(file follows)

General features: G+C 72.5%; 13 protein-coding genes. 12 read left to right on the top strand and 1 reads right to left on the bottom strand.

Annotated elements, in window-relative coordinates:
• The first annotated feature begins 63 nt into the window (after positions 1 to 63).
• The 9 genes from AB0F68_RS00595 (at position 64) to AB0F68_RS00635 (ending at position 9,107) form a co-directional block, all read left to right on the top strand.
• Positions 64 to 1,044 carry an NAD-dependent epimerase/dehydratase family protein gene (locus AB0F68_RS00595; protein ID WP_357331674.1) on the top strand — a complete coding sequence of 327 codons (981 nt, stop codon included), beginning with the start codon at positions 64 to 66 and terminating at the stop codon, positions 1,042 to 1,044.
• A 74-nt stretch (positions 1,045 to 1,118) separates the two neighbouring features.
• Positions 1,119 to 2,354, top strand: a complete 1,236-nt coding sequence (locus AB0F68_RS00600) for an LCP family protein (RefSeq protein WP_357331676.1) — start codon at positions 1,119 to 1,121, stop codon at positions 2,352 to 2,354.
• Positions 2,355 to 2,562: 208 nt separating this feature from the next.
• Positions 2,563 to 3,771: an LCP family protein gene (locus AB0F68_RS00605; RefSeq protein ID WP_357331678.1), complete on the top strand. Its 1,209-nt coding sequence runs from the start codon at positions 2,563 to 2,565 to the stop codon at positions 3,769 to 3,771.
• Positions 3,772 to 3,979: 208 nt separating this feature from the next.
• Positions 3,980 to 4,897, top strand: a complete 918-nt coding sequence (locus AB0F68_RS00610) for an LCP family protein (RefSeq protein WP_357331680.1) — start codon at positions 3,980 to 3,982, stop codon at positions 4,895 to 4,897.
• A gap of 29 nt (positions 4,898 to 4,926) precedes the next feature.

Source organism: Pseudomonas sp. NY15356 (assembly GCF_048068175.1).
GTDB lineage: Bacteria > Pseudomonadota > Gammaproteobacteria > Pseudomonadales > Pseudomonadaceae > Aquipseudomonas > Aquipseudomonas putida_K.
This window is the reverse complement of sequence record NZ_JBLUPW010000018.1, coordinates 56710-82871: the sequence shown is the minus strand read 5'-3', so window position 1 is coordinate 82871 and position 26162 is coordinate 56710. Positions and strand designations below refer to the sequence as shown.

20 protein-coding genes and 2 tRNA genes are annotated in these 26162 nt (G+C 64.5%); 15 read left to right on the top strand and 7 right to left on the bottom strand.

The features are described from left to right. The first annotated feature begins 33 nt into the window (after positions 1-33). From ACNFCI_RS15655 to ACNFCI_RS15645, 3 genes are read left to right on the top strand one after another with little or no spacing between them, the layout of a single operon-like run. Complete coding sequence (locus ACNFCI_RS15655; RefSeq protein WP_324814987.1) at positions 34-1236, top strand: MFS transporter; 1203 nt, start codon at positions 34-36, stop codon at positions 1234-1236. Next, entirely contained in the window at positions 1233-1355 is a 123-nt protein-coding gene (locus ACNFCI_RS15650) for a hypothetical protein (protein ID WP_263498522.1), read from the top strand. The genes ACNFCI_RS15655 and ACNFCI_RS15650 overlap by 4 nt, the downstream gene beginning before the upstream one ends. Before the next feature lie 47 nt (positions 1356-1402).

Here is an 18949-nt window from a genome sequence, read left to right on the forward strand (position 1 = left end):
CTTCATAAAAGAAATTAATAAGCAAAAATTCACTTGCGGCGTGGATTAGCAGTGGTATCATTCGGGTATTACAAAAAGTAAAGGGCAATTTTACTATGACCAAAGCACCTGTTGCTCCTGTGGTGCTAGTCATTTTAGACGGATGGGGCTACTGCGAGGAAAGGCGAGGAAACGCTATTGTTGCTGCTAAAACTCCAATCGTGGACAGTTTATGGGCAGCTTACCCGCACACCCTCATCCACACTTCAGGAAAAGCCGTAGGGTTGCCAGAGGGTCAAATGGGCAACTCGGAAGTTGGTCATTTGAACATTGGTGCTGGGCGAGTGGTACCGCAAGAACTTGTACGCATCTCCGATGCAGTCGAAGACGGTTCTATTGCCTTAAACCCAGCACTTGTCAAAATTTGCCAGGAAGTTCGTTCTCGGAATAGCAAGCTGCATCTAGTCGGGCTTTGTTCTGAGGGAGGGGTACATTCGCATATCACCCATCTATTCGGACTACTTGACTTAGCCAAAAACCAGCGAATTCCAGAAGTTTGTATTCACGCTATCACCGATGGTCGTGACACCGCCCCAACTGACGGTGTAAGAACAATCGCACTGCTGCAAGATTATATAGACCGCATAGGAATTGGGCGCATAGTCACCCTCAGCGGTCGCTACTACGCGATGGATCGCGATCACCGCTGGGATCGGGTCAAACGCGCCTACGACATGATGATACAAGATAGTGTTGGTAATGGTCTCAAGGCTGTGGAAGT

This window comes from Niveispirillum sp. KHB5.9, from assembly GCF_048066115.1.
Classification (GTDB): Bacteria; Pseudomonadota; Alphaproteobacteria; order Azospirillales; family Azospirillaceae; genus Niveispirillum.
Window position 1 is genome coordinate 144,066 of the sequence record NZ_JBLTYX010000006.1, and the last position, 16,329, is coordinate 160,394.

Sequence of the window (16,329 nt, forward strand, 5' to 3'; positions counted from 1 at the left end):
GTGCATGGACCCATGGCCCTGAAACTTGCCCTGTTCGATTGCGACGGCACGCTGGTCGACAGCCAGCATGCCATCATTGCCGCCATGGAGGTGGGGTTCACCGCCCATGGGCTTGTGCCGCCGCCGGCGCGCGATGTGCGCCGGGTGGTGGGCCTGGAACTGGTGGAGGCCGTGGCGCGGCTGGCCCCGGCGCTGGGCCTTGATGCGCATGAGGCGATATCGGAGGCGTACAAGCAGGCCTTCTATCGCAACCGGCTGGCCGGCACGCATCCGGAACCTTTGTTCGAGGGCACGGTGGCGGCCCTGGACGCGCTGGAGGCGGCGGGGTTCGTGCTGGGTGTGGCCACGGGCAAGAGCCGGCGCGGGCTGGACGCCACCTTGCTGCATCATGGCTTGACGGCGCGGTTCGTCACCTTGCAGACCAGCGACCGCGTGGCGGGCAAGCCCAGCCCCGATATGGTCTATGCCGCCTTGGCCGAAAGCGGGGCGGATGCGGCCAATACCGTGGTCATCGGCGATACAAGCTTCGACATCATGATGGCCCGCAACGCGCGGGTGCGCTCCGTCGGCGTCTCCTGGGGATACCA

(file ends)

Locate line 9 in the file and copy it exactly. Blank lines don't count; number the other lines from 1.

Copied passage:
• Positions 2,563 to 3,771: an LCP family protein gene (locus AB0F68_RS00605; RefSeq protein ID WP_357331678.1), complete on the top strand. Its 1,209-nt coding sequence runs from the start codon at positions 2,563 to 2,565 to the stop codon at positions 3,769 to 3,771.